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A classic example of how documentaries often can take their makers down unexpected paths, Searching for Eddie Running Wolf is a wayward but intriguing debut from multihyphenate director Thomas Hartmann. At once a road movie, an autobiographical chronicle of tricky family relations, an inquiry into artistic responsibility and — courtesy of one protracted and genuinely disturbing sequence that may be too much for some viewers to bear — a harrowing glimpse into mental illness, the film will spark debate and polarize opinions around the nonfiction festival circuit.
Very much front and center throughout, the gregarious Hartmann makes no bones about how he hopes his quest for the eponymous wood-carver will, thanks to the magic of cinema, save him from his day job of working on wedding videos. As Hartmann hits the road in his parents’ beloved SUV along with his man-child partner in crime — and co-camera operator — Juan Montelongo, the pair are at least as much Borat and Azamat as they are Raoul Duke and Dr. Gonzo, but they make for genial, kibitzing company.
As Hartmann relates, Eddie Running Wolf was a longtime friend of his family and had been hired for several elaborate jobs by his father, a wealthy Illinois doctor. The professional relationship foundered, however, after Dr. Hartmann tasked Eddie with creating a marble statue inspired by the work of his favorite writer, Ayn Rand. Having made a substantial down payment to the brilliant but idiosyncratic artist, “Dr. Joe” became increasingly concerned and then dismayed by Running Wolf’s slow progress. The months then turned into years, and ultimately contact was broken off between patron and artisan. When Hartmann Jr. decides to take up the case, setting off cross-country to Colorado, Eddie proves surprisingly easy to track down. He welcomes Hartmann and Montelongo into his home, and they hang out with his wife, Melissa, over a few beers — at which point Searching for Eddie Running Wolf takes its abrupt left-field turn from larkishness into much darker terrain.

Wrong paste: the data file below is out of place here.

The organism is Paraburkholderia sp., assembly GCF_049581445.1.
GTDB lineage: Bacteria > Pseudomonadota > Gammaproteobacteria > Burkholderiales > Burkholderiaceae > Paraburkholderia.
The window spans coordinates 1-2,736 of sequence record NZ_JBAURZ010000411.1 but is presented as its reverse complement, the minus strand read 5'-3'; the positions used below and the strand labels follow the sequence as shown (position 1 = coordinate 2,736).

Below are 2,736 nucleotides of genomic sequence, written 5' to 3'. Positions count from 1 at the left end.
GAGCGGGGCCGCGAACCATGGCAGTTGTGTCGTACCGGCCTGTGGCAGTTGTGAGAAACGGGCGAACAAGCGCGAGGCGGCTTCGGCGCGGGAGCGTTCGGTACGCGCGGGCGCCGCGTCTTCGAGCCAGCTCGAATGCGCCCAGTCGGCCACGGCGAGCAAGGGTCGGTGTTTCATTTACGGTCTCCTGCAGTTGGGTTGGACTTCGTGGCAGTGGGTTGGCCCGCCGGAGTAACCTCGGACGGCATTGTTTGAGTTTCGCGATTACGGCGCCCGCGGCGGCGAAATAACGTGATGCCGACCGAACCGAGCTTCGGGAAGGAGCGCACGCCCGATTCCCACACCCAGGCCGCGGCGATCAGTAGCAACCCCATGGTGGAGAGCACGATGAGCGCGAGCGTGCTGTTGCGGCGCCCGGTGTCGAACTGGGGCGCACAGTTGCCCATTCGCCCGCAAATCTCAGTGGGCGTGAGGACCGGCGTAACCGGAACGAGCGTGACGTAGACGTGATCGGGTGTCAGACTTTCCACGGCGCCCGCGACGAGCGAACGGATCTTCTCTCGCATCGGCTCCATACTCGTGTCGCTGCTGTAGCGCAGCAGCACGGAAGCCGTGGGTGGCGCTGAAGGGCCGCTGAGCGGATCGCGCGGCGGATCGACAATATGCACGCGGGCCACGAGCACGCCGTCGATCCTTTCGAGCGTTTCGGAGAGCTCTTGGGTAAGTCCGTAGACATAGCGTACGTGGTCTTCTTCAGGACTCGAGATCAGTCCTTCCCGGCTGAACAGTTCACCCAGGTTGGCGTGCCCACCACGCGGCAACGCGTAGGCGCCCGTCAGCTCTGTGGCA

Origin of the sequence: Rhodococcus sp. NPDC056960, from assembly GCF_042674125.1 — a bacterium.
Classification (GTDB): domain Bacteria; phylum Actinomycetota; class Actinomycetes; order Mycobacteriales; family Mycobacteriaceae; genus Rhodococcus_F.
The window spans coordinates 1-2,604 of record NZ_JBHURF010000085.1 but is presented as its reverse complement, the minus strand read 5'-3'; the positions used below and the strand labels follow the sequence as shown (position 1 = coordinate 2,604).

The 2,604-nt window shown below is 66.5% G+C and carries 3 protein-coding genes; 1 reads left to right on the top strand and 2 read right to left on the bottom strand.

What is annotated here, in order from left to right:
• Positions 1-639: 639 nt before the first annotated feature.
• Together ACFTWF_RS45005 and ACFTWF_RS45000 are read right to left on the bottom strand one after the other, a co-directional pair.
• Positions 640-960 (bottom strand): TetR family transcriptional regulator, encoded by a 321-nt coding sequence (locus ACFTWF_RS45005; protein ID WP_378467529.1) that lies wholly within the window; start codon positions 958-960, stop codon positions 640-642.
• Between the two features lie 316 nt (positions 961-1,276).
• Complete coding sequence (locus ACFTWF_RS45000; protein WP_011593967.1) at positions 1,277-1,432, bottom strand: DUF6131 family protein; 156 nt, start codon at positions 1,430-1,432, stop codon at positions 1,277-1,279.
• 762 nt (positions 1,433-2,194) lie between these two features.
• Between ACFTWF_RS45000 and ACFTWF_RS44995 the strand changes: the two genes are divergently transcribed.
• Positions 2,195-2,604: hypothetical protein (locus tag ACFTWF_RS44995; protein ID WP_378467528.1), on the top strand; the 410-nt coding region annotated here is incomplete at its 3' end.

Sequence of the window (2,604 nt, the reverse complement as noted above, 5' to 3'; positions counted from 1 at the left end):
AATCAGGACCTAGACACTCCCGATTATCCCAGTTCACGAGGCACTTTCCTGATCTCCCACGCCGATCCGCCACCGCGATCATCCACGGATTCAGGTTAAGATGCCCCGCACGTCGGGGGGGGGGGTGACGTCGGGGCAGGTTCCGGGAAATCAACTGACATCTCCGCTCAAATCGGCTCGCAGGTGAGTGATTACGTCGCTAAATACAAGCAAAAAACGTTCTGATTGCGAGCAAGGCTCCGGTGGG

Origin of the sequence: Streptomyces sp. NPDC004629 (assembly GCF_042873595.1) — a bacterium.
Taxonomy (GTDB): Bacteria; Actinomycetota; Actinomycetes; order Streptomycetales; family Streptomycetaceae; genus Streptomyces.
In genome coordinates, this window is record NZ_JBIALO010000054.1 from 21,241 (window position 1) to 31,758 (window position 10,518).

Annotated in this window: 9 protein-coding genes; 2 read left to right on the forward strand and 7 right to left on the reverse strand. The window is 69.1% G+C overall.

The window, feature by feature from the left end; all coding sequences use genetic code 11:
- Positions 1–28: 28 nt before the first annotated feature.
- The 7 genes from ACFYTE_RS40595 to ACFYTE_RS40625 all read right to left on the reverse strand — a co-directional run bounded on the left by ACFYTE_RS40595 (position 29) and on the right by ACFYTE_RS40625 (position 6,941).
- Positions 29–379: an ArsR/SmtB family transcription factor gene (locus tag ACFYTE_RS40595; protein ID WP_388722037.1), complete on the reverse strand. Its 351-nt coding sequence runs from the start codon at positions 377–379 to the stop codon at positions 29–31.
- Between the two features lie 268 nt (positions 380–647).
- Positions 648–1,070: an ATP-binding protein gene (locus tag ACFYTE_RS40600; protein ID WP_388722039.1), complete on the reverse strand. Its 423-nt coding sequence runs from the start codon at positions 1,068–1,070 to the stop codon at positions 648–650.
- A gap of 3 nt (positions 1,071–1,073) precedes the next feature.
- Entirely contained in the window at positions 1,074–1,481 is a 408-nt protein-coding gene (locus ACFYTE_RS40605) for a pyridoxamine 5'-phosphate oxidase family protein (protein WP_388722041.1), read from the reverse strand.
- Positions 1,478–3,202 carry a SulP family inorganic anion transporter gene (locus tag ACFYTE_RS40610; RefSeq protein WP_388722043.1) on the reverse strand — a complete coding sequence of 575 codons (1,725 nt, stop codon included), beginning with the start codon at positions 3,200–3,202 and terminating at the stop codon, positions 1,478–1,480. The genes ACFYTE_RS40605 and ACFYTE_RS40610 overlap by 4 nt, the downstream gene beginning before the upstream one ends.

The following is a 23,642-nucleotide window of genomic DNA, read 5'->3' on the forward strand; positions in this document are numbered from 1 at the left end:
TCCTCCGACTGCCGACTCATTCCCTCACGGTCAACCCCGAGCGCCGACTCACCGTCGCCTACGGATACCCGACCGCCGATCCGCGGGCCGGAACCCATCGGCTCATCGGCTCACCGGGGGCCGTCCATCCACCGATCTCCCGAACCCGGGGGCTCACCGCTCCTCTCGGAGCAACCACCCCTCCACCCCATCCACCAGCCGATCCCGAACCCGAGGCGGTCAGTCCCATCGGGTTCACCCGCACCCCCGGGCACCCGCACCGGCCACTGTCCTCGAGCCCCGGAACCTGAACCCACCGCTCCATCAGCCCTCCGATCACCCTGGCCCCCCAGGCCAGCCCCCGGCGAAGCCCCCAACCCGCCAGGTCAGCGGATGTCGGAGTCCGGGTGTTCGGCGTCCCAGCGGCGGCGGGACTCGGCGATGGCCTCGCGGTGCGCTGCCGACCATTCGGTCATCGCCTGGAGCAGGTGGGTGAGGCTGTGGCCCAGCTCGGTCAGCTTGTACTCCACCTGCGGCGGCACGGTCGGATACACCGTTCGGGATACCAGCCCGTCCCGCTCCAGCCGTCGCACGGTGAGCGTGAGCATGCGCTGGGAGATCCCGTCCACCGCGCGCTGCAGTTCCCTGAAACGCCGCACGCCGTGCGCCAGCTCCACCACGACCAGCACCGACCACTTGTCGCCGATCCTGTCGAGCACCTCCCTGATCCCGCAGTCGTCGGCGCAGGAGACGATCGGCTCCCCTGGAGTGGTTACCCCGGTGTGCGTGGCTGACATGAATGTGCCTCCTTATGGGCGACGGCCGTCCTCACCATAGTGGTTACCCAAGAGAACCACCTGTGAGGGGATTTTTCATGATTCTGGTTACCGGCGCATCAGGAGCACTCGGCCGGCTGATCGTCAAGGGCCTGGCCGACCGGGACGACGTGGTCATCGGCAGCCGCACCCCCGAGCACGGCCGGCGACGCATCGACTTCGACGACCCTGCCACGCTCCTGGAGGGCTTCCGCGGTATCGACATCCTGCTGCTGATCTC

Melissa, in effect, has a nervous breakdown on camera during a scene that runs for several minutes and casts a shadow over all that follows — both in terms of its impact on the film and on its makers, who are faced with a thorny ethical dilemma, but also with regard to the Wolf family and Eddie’s personal and professional situation. The business of the statue becomes of secondary importance from here on out, although the film’s third-act resolution — courtesy of some imaginatively drastic action on the part of larger-than-life Dr. Joe — raises a whole other set of questions, which add further nuance and topicality to what had seemed initially like a slightly juvenile and self-satisfied enterprise.
Crucially, Hartmann manages to balance humor and seriousness, and he does a reasonably competent job of condensing such eclectic material into a feature-length running time. He’s clearly no Eddie Running Wolf in terms of flair or sheer talent, but whereas the sculptor foundered by biting off more than he could chew, Hartmann at least seems to know — and be able to work within — his own limitations.
Production company: Blink of an Eye
Director-screenwriter-producer-editor-composer: Thomas Hartmann
Executive producer: Sharon Hartmann
Cinematographers: Thomas Hartmann, Juan Montelongo
Sales: Blink of an Eye
No rating, 98 mins.
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